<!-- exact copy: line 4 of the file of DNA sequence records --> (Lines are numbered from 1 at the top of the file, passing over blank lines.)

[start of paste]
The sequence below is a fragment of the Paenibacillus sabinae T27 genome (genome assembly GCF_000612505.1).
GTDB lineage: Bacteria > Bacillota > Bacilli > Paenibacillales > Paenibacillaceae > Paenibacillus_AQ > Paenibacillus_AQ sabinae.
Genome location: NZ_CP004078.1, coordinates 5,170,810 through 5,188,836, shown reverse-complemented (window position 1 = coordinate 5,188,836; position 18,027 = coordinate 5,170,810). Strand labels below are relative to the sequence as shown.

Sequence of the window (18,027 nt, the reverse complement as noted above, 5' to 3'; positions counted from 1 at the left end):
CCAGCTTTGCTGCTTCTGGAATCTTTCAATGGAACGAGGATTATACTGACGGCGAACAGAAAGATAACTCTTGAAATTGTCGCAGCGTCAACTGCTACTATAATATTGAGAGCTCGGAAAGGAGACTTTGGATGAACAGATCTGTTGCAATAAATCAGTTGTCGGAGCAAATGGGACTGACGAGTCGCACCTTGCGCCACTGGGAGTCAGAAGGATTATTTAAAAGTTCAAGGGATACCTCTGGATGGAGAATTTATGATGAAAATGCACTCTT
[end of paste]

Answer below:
Sequence of the window (18,027 nt, the reverse complement as noted above, 5' to 3'; positions counted from 1 at the left end):